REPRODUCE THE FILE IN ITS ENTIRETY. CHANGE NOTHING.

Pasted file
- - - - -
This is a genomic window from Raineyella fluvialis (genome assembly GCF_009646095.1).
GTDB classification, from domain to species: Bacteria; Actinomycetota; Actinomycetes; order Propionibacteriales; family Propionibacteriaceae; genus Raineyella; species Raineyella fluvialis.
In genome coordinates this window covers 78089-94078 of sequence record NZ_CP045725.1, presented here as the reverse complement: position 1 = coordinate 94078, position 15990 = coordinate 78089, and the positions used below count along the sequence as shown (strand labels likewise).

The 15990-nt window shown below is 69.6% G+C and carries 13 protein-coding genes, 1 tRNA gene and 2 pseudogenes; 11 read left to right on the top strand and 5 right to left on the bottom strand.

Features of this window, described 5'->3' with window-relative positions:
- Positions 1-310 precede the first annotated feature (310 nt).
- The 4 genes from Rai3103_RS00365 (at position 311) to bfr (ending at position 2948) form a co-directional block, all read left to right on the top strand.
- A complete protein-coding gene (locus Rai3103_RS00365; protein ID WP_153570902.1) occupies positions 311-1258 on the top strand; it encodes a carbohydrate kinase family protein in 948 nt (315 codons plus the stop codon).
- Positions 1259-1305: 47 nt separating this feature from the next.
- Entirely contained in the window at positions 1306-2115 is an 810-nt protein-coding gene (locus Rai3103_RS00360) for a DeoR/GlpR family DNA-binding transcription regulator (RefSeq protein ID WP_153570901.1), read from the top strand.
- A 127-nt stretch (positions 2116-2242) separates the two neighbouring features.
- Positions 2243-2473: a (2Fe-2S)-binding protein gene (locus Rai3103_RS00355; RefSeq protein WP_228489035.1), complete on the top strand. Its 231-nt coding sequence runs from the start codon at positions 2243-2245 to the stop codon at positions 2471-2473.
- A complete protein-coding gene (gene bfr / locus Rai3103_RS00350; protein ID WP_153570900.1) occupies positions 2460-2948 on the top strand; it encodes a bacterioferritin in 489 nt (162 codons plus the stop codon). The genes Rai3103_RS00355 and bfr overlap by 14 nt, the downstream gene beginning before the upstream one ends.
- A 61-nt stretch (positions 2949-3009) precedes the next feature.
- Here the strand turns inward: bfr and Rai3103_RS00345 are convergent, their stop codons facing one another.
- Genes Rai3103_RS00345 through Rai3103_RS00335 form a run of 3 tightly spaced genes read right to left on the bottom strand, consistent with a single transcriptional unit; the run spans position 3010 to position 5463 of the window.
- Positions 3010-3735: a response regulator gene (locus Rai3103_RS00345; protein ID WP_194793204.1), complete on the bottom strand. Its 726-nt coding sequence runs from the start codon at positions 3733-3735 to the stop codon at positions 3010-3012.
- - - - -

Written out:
This is a genomic window from Raineyella fluvialis (genome assembly GCF_009646095.1).
GTDB classification, from domain to species: Bacteria; Actinomycetota; Actinomycetes; order Propionibacteriales; family Propionibacteriaceae; genus Raineyella; species Raineyella fluvialis.
In genome coordinates this window covers 78089-94078 of sequence record NZ_CP045725.1, presented here as the reverse complement: position 1 = coordinate 94078, position 15990 = coordinate 78089, and the positions used below count along the sequence as shown (strand labels likewise).

The 15990-nt window shown below is 69.6% G+C and carries 13 protein-coding genes, 1 tRNA gene and 2 pseudogenes; 11 read left to right on the top strand and 5 right to left on the bottom strand.

Features of this window, described 5'->3' with window-relative positions:
- Positions 1-310 precede the first annotated feature (310 nt).
- The 4 genes from Rai3103_RS00365 (at position 311) to bfr (ending at position 2948) form a co-directional block, all read left to right on the top strand.
- A complete protein-coding gene (locus Rai3103_RS00365; protein ID WP_153570902.1) occupies positions 311-1258 on the top strand; it encodes a carbohydrate kinase family protein in 948 nt (315 codons plus the stop codon).
- Positions 1259-1305: 47 nt separating this feature from the next.
- Entirely contained in the window at positions 1306-2115 is an 810-nt protein-coding gene (locus Rai3103_RS00360) for a DeoR/GlpR family DNA-binding transcription regulator (RefSeq protein ID WP_153570901.1), read from the top strand.
- A 127-nt stretch (positions 2116-2242) separates the two neighbouring features.
- Positions 2243-2473: a (2Fe-2S)-binding protein gene (locus Rai3103_RS00355; RefSeq protein WP_228489035.1), complete on the top strand. Its 231-nt coding sequence runs from the start codon at positions 2243-2245 to the stop codon at positions 2471-2473.
- A complete protein-coding gene (gene bfr / locus Rai3103_RS00350; protein ID WP_153570900.1) occupies positions 2460-2948 on the top strand; it encodes a bacterioferritin in 489 nt (162 codons plus the stop codon). The genes Rai3103_RS00355 and bfr overlap by 14 nt, the downstream gene beginning before the upstream one ends.
- A 61-nt stretch (positions 2949-3009) precedes the next feature.
- Here the strand turns inward: bfr and Rai3103_RS00345 are convergent, their stop codons facing one another.
- Genes Rai3103_RS00345 through Rai3103_RS00335 form a run of 3 tightly spaced genes read right to left on the bottom strand, consistent with a single transcriptional unit; the run spans position 3010 to position 5463 of the window.
- Positions 3010-3735: a response regulator gene (locus Rai3103_RS00345; protein ID WP_194793204.1), complete on the bottom strand. Its 726-nt coding sequence runs from the start codon at positions 3733-3735 to the stop codon at positions 3010-3012.